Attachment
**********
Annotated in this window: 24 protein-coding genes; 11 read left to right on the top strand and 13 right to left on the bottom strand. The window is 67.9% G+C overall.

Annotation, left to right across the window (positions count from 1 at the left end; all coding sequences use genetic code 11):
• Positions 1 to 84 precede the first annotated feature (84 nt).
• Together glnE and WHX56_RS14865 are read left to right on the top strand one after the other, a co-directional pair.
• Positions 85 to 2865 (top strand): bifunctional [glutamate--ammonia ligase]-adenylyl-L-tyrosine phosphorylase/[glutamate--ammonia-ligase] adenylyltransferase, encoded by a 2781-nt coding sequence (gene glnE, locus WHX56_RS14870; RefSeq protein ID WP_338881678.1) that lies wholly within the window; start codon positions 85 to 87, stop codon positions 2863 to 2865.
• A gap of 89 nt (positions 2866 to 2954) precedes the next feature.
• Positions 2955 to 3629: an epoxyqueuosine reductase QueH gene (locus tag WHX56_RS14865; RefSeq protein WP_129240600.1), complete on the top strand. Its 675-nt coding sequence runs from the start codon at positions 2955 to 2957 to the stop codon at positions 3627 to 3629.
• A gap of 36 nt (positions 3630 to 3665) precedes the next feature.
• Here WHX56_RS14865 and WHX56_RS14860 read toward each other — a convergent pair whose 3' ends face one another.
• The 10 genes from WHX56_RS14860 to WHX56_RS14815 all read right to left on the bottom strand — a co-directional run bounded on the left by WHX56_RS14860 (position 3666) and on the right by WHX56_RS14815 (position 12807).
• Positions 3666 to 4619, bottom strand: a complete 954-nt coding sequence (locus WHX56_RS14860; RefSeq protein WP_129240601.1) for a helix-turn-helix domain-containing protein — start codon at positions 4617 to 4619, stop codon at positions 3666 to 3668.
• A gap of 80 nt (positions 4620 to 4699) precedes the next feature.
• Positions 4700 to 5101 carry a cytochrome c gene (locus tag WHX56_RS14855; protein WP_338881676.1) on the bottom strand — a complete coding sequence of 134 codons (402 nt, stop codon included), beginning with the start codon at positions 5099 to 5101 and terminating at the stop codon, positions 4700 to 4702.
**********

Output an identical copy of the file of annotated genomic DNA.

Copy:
Annotated in this window: 24 protein-coding genes; 11 read left to right on the top strand and 13 right to left on the bottom strand. The window is 67.9% G+C overall.

Annotation, left to right across the window (positions count from 1 at the left end; all coding sequences use genetic code 11):
• Positions 1 to 84 precede the first annotated feature (84 nt).
• Together glnE and WHX56_RS14865 are read left to right on the top strand one after the other, a co-directional pair.
• Positions 85 to 2865 (top strand): bifunctional [glutamate--ammonia ligase]-adenylyl-L-tyrosine phosphorylase/[glutamate--ammonia-ligase] adenylyltransferase, encoded by a 2781-nt coding sequence (gene glnE, locus WHX56_RS14870; RefSeq protein ID WP_338881678.1) that lies wholly within the window; start codon positions 85 to 87, stop codon positions 2863 to 2865.
• A gap of 89 nt (positions 2866 to 2954) precedes the next feature.
• Positions 2955 to 3629: an epoxyqueuosine reductase QueH gene (locus tag WHX56_RS14865; RefSeq protein WP_129240600.1), complete on the top strand. Its 675-nt coding sequence runs from the start codon at positions 2955 to 2957 to the stop codon at positions 3627 to 3629.
• A gap of 36 nt (positions 3630 to 3665) precedes the next feature.
• Here WHX56_RS14865 and WHX56_RS14860 read toward each other — a convergent pair whose 3' ends face one another.
• The 10 genes from WHX56_RS14860 to WHX56_RS14815 all read right to left on the bottom strand — a co-directional run bounded on the left by WHX56_RS14860 (position 3666) and on the right by WHX56_RS14815 (position 12807).
• Positions 3666 to 4619, bottom strand: a complete 954-nt coding sequence (locus WHX56_RS14860; RefSeq protein WP_129240601.1) for a helix-turn-helix domain-containing protein — start codon at positions 4617 to 4619, stop codon at positions 3666 to 3668.
• A gap of 80 nt (positions 4620 to 4699) precedes the next feature.
• Positions 4700 to 5101 carry a cytochrome c gene (locus tag WHX56_RS14855; protein WP_338881676.1) on the bottom strand — a complete coding sequence of 134 codons (402 nt, stop codon included), beginning with the start codon at positions 5099 to 5101 and terminating at the stop codon, positions 4700 to 4702.